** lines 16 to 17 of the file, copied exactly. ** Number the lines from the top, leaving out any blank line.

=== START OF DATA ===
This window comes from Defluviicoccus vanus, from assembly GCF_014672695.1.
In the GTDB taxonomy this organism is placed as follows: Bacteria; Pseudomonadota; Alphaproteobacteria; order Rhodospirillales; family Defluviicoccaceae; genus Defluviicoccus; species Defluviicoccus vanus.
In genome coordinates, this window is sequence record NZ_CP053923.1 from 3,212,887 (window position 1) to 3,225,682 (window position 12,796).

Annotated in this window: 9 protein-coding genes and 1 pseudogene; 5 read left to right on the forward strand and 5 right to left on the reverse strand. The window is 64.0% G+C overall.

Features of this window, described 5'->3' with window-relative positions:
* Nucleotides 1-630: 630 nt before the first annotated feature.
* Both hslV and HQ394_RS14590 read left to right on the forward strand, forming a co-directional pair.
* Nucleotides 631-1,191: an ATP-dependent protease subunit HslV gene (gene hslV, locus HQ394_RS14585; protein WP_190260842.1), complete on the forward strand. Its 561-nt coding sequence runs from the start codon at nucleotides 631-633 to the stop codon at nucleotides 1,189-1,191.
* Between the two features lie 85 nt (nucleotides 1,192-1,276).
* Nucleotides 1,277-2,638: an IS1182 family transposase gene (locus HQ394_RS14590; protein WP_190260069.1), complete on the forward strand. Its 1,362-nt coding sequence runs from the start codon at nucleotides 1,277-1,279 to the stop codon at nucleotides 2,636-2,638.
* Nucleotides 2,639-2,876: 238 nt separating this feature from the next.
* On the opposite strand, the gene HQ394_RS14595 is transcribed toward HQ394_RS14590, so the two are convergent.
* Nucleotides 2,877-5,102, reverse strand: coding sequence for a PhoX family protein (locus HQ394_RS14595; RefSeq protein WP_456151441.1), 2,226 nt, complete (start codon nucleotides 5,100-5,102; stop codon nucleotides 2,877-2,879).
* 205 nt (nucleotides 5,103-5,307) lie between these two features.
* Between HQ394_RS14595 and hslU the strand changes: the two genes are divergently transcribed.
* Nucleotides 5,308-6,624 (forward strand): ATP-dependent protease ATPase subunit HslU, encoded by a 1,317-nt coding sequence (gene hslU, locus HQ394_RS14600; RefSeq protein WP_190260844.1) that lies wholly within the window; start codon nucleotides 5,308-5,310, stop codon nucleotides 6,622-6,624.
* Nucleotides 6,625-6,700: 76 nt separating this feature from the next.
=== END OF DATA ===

* Nucleotides 5,308-6,624 (forward strand): ATP-dependent protease ATPase subunit HslU, encoded by a 1,317-nt coding sequence (gene hslU, locus HQ394_RS14600; RefSeq protein WP_190260844.1) that lies wholly within the window; start codon nucleotides 5,308-5,310, stop codon nucleotides 6,622-6,624.
* Nucleotides 6,625-6,700: 76 nt separating this feature from the next.